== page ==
Colombo: Predicting a doomsday scenario for crisis-ridden Sri Lanka, the island nation’s Finance Minister Ali Sabry on Wednesday announced that total foreign reserves have dropped even below $50 million and warned that the current economic crisis could not be solved even within next two years.
Explaining the depth of the crisis the Indian Ocean island nation has fallen to, he doubted the country’s ability to provide food, fuel and other essentials and repay massive foreign debts.
“Within next two to three months, we might have to face a severe situation. We
are at a doorstep of a disaster. There would not be a country to do politics for us,” he Minister said.
However, citing India as an example, Sabry said that the crisis could be made into a blessing by acting like India did in 1990s overcame the economic crash. He said the island’s closest neighbour’s foreign reserves had dropped to $2 billion and gold was reserved in London Banks, but it and managed it properly and emerged as one of the most powerful countries.
“This crisis could be made into a blessing just like how India did in 1991 and 1992 or we would get into a wrong track and end like Venezuela or Lebanon and lead to a much worst situation from here,” he cautioned.
The Minister also reminded the assistance extended by India at time of worst ever crisis in its post-independent history. He said India has given $500 million to purchase fuel out of which $400 million has already spent and out of $1 billion, $200 million has been allocated for fuel supply.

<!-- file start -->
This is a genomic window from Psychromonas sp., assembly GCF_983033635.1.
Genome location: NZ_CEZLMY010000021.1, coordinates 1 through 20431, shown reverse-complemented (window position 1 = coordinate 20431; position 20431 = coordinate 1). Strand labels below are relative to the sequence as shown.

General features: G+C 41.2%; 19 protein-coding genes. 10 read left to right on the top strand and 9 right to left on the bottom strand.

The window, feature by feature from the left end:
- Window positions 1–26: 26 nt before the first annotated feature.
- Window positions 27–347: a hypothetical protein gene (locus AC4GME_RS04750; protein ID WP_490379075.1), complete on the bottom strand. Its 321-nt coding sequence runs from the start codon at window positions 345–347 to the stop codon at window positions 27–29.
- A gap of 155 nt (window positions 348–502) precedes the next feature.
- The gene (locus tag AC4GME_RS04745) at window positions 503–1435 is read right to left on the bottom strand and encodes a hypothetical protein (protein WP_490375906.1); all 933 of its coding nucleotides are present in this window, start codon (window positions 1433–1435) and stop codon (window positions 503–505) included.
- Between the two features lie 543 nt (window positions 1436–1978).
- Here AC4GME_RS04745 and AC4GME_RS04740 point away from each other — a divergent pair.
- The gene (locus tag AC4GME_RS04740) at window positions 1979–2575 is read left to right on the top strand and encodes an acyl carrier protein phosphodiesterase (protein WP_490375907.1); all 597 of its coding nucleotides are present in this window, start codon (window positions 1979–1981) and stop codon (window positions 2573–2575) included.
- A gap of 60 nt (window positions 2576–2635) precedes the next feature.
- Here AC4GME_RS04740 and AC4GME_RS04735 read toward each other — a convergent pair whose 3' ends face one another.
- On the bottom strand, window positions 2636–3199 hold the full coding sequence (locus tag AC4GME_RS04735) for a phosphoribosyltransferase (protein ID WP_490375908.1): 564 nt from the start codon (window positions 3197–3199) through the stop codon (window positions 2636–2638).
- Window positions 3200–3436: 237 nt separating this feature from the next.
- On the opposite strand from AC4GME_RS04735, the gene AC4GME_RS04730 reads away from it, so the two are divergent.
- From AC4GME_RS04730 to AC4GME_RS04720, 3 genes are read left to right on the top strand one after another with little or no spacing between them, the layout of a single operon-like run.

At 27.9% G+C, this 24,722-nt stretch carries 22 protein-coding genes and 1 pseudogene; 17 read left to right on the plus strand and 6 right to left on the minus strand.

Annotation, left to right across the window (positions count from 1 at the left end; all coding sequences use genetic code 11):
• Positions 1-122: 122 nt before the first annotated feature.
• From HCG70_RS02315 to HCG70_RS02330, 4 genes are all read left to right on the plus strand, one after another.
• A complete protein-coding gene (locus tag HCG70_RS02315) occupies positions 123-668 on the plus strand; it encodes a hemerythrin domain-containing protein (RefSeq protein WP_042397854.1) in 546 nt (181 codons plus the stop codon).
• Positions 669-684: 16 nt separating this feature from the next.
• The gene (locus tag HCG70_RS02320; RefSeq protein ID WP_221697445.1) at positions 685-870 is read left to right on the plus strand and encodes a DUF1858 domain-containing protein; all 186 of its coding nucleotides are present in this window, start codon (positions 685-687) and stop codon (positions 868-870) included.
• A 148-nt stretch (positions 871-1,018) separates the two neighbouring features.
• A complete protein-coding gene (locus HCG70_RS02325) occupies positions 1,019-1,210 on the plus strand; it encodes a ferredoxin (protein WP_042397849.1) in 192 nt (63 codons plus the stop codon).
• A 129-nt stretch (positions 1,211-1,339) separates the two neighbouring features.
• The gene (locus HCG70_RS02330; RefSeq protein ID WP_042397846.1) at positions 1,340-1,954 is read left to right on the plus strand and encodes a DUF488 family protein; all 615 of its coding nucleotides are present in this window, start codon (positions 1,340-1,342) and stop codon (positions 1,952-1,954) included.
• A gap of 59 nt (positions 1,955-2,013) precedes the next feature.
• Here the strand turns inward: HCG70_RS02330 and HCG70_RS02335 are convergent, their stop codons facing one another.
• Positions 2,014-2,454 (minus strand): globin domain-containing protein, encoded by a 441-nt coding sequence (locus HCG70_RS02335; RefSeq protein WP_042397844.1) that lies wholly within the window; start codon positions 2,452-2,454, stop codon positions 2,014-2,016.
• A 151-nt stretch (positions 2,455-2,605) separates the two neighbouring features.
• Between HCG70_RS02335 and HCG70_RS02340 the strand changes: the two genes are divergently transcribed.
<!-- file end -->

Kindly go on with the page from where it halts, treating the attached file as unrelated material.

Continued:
Meanwhile, the Indian High Commission in Colombo, in a tweet, announced on Wednesday that 40,000 MT of petrol were delivered to Sri Lanka making the total petrol supply to around 440,000 MT and “More to follow!!!”
Since January India has assisted Sri Lanka with nearly $3 billion including financial
assistance, essential goods and currency swaps.
The Finance Minister blamed his own government for making “several mistakes” since it
came to power in December 2019. Reducing taxes at a time when it was much needed to
increase them, not going to the International Monetary Fund (IMF) earlier than this and artificially manipulating the dollar were historical mistakes that the government made, he regretted.
He noted that the foreign reserves, which were at $7 billion in 2019, had now being dropped to less than $50 million while total foreign loans hit $51 billion. Sabry said that an expert team, devoid of politics, would be appointed by next week to discuss with the IMF to restructure loans and insisted that a new budget has to be presented with increasing taxes.
Grappling with the worst economic crisis in the recent history and facing acute shortage of food, medicine and other essentials and days long queues to purchase fuel and cooking gas, Sri Lanka, on April 12, announced it was defaulting on its all foreign debts.